I carry no water for Trump in any capacity, not as a businessperson and certainly not as a political candidate. But I’m as baffled by the conviction of political journalists that they could do investing better than the professionals as I am by the conviction of so many businesspeople and Wall Street types – Trump, for example – that compared to what they do, politics must be beanbag.
Meanwhile, if you want to annoy Trump, ask him why he’s underperformed Richard Branson – or Richard Lefrak – over the course of his career.
Before writing this post, I took a scroll down my Facebook feed, to see what news stories my friends are linking to. Here are the first four stories I spotted:
- Taylor Swift’s version of Africa is scandalously empty of black people
- A bank in Norway has printed anti-Semitic caricatures on credit cards
- Ted Cruz accuses Black Lives Matter activists of fomenting attacks on police
- Dan Savage assails the Kentucky clerk for her venal hypocrisy
The essence of each story is the same: someone said/depicted something that you should be outraged by. Some are first-order outrage stories: we are supposed to be outraged by Taylor Swift’s clueless racism, and Norway’s clueless or malicious anti-Semitism. Others are second-order outrage: the Kentucky clerk is outraged by the Supreme Court’s ruling, and Dan Savage is outraged by her outrage. Yet others are third-order outrage: Black Lives Matter activists are outraged by police brutality, Ted Cruz is outraged by their outrage, and we are supposed to be outraged by Ted Cruz. Alan Jacobs has a brief piece up today about the Kentucky clerk in which he expresses his outrage at the outrage of those who have savaged said clerk.
Not all of these kinds of pieces are genuinely furious; some are more ironic or humorous. And these aren’t the only kinds of news stories out there. My feed has plenty of substantive stories about the Iran deal, or the Canadian elections, or off-Broadway theater openings (well, it is my feed, so, you know). But however inflected, outrage porn clearly a very popular genre – and that popularity ensures that it will continue to proliferate.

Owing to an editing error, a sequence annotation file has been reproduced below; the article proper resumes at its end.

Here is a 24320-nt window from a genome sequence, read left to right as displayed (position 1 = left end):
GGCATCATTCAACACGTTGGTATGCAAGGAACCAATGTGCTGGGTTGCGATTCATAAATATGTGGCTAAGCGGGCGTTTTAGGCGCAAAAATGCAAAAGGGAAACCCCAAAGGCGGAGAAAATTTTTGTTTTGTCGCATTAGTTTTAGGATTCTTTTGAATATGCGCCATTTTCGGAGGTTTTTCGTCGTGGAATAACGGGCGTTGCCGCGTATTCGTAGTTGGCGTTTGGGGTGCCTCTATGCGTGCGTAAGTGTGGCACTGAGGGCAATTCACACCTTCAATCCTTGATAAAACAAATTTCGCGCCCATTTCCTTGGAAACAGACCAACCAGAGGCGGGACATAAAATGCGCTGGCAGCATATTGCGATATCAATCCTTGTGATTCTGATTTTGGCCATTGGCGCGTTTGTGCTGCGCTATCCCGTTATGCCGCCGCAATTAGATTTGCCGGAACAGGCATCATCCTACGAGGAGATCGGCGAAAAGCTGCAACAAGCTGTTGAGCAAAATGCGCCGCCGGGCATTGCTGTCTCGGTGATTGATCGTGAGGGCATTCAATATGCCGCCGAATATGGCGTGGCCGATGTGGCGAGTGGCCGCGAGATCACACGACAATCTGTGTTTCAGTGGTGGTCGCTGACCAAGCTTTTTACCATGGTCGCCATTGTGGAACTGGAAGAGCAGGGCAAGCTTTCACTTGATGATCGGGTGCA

All of which just makes me . . . tired.
Does the stuff work on me? Sure it does, sometimes. Was I outraged by this Jezebel piece about college move-in day? Yes! Am I outraged by this piece from Time about the sisters in Uttar Pradesh sentenced to be gang-raped for their brother’s transgression against caste lines? Yes! But my outrage is entirely impotent. I don’t, after reading such stories, find my consciousness raised. I just find myself exhausted.
If I step back, I can formulate non-exhausting questions. I wondered how prevalent those college banners actually are – if highly prevalent, they would seem to me to be a prima facie decent case for a hostile environment harassment suit, against either the fraternities or the universities in question. I’m curious whether such a suit has ever been contemplated, and if not why not. The story out of India made me think about the limited reach of the modern state, and the ructions associated with modernity rubbing up against traditional society (and about how neo-traditionalists forget the extent to which traditionalism is upheld by violence, particularly sexual violence, just as modernists forget the extent to which modernity has proved no antidote to violence, particularly sexual violence). But those aren’t the kinds of thoughts that get into my Facebook feed. (And heaven knows what I’d be inundated with if I were on Twitter.)
I can remember when outrage fueled me, rather than leaving me enervated. In the wake of the attacks of 9-11, every terrifying piece of news felt like it was essential. When I was a more conventional right-winger, every outrage by the “other side” confirmed me in my convictions, and every time the “other side” got outraged it confirmed to me that their perceptions were deeply biased, their priorities deeply confused. But it’s not like that outrage fueled any, you know, action, much less any understanding. All it fueled was – a feeling.
Outrage is a kind of drug, one that gives the illusion of involvement, of caring, when really derives its power from an emotional and informational distance that the stories themselves then strive to deepen, laying the groundwork for the next piece of outrage porn to do its work. And thus proceeds an addictive cycle.